Thursday, January 1, 2015

10 Things we don't have to worry about anymore

It seems that as the years go by there are more and more things that are quickly becoming anachronistic.  So many things are just not practical anymore where once they were a mainstay.  Kind of like the Hotdog Cooker, wow that thing was great.  Always fascinated with that device.  Anyway, I digress.  The more technology we get, the more we seem to lose a little bit of the past that we used to rely on.  Lets look at a few things that we just don't really worry about anymore.

1 - Weather - For some reason, the weather seems like one of the favorites on TV.  What is the weather going to be like tomorrow?  Well thanks to weather apps and computer reminders, we constantly have weather updates.  Do people still watch the weather report?  Of course!  Do they need to?  No, not in the least.  There are so many sources for weather reports that you would think people live most of their lives outside.  If they do, they probably don't get weather reports.

2 - Maps - When you were going to any place outside of your immediate neighborhood, you would go to your trusty car map.  In fact comedians would joke about how you could never get your map folded back together the same way you had bought it and it would get laughs because it was a common experience shared by all.  If you were going on a vacation, then a trip to the local filling station would be in order not only to get your car a tune up but to purchase some maps that would direct you and your car to the destination city.  It might require several maps and if you were daring, you would only buy the more distant maps that routed the interstates and find your way to your destination when you got within city limits.  Along with this,  you would make advanced reservations at hotels along the way and plan out rest and points-of-interest stops.  Now, all of this is on our smart phone.  We use them all the time and we don't even think about it.  Our biggest complaint is when the phone sometimes guides us into a lake or is out of range of a cell tower,  but really that's a small price to pay.

3 - cursive - I recall the good old days in school when the size of pencils where inverse in proportion to your size and you had to learn cursive and good penmanship.  At the time in 2nd grade, so much was riding on the slant and consistency of your lettering.  THIS was a basic and necessary part of training on the long road to becoming an adult.  Now I'm afraid that this 'skill' has become the sole domain of art.  If you want to make fancy fonts or perhaps an artistic word design, then knowing cursive is still important to a point.  It is not by any means necessary for communication.  Soon, you will have cursive historians that look at handwriting in the 1900's that will be able to decipher what was being written.  Capital Q looks like a 2?  Really?  It's a wonder it lasted as long as it did.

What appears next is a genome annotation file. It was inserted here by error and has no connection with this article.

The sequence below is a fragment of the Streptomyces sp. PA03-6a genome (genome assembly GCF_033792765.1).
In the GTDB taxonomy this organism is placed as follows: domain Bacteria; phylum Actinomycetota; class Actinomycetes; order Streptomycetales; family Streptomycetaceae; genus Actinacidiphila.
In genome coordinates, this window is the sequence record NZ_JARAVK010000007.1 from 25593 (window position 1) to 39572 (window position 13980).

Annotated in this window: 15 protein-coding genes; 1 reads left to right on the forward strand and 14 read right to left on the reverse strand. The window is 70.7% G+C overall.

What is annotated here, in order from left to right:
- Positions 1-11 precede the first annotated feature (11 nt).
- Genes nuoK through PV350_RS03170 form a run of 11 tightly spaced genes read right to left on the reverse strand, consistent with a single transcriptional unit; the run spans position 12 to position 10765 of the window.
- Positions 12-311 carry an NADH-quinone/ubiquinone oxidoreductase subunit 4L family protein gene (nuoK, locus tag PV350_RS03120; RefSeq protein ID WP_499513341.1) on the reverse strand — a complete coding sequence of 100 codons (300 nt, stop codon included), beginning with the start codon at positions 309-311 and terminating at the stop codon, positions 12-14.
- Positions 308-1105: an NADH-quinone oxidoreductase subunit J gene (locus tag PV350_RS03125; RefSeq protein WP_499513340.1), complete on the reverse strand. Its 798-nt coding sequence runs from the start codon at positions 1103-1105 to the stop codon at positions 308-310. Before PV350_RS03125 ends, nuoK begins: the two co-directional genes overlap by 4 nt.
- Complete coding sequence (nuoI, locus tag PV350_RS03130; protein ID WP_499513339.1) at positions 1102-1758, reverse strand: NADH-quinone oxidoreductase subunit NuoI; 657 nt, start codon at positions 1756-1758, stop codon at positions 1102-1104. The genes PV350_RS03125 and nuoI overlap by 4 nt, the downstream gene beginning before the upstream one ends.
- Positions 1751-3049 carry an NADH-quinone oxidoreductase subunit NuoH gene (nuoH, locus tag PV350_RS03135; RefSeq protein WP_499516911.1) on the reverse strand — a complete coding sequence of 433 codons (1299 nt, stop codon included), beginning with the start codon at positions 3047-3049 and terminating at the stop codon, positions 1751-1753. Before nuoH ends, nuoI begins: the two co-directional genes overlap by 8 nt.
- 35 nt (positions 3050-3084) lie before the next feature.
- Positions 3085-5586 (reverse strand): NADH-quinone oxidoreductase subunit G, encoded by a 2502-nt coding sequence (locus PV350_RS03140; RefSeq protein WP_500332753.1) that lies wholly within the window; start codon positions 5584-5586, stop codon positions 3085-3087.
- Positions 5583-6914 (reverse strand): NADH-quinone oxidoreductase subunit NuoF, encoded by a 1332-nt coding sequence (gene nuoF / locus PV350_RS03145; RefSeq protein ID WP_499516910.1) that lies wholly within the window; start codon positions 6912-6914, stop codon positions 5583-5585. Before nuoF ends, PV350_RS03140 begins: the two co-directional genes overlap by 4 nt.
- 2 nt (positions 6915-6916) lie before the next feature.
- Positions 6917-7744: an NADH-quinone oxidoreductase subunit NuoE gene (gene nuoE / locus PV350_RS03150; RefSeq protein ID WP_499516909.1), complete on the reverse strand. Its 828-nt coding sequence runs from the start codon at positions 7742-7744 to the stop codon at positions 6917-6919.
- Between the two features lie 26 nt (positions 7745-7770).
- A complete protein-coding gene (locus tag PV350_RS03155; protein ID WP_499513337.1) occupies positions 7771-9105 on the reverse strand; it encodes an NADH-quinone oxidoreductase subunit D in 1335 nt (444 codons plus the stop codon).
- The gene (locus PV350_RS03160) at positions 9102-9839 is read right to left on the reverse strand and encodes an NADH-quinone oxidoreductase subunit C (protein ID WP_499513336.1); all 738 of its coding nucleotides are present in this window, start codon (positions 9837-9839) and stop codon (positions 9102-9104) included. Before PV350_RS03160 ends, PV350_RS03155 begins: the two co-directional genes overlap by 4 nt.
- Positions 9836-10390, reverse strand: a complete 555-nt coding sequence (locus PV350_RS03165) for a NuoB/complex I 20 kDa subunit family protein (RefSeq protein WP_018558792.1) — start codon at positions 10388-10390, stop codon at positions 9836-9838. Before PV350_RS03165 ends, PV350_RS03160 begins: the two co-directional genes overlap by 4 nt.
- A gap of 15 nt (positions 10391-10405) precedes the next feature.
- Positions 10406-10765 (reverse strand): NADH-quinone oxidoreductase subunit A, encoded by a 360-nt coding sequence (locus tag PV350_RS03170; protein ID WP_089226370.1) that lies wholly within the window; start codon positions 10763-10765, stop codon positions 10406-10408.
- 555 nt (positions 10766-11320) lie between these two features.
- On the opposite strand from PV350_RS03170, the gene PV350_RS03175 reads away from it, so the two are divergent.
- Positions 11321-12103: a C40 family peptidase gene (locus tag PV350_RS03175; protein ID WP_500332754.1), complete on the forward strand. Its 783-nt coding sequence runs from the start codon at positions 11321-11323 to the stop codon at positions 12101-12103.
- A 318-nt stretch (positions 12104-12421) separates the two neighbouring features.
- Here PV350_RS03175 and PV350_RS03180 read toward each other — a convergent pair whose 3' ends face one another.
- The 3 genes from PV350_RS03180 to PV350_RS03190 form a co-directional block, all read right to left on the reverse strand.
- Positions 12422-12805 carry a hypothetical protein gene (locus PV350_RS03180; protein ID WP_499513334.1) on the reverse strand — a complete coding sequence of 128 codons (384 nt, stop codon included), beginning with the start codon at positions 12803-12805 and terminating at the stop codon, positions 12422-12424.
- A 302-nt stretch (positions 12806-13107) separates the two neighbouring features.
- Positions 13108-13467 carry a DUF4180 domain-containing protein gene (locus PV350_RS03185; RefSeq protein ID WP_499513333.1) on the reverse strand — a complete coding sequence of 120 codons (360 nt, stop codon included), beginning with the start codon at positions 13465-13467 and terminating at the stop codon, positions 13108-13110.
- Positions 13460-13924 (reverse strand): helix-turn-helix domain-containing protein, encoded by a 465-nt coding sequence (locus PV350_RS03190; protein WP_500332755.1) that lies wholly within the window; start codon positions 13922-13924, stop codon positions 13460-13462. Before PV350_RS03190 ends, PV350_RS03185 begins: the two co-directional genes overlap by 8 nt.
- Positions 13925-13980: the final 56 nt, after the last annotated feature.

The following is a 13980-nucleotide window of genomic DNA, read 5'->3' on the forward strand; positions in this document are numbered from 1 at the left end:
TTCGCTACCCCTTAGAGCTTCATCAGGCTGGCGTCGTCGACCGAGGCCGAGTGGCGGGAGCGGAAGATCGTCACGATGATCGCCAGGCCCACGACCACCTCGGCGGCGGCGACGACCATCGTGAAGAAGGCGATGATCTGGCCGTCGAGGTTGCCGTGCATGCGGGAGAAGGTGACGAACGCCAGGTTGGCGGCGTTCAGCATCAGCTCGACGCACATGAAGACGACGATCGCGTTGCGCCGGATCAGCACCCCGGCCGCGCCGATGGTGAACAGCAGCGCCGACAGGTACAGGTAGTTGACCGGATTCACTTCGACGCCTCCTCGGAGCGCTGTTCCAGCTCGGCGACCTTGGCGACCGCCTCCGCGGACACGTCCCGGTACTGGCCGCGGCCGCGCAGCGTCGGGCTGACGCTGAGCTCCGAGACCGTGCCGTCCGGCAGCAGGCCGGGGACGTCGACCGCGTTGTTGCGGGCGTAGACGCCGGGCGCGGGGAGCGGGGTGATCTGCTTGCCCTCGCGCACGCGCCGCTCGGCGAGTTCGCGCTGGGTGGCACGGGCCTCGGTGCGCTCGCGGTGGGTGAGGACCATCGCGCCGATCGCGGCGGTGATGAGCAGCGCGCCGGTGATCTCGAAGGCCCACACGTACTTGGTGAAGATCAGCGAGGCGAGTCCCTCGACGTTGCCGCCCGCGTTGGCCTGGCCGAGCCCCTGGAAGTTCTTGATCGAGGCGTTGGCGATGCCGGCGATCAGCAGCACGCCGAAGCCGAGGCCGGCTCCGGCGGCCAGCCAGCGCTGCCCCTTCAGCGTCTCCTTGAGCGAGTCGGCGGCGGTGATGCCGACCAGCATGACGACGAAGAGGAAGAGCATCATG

4 - Newspapers - In their own cute little way, newspapers are still around.  More of a boutique business anymore.  news is in the hands of the gossip mongers and the heresayers.  More people wonder about something, they look it up with the web search of their choice, usually I think.  Then BANG!  As much as you would want to know about the latest sports scores, crimes committed, celebrities being pedestaled or pilloried.  It's all there and much more than you ever wanted.  Newspapers?  That's old news.

5 - Family Reunions -  My family was never big on reunions.  They rarely happened and seemed almost to be more of a cry for help than anything.  But most people had family reunions where family members from out of town would come in, usually around the 4th of July to take advantage of the day off, and get together for a large scale pot luck.  Now this part probably doesn't change much, but what happens afterwards does.  During these reunions people would sit and visit and catch up on what everyone else is doing in the family.  Now, everyone knows.  It's like they all live next door, or maybe in the next room.  Everything on social media tells people more than they ever thought they could know about their kith and kin.  Now the only reason to get together once a year is to trade recipes that you have to taste in person to decide if you want.  That's going to go soon once being able to print food is more mainstream.  Yes they are already doing it.  I'm just not sure how good a big mac is going to taste if it's made with hp-food-grade-printer ink.

6 - Yellow Pages - Yeah, the internet has made this just a sad little (and I mean little) book that shows up on your door step every... I don't even know how often it shows up because I just throw it away.  There was a time when local service lived and died by the Yellow pages.  it was THE advertising of first resort.  Everyone was supposed to let their 'fingers do the walking'.  Bold entries, fancy artwork, pages so thin they could only be in competition with pages of scripture.  Yellow pages had what you needed.  Now?  What they have is a direct route to the recycle facility where they are recycled into more even smaller yellow pages.  One of the great things about the phone book was it was supposed to be a feat of strength to be able to rip a phone book in half.  Now it's a demonstration of readiness to be released from the hospital after an operation.  The yellow pages do have a website somewhere.  I've never actually been.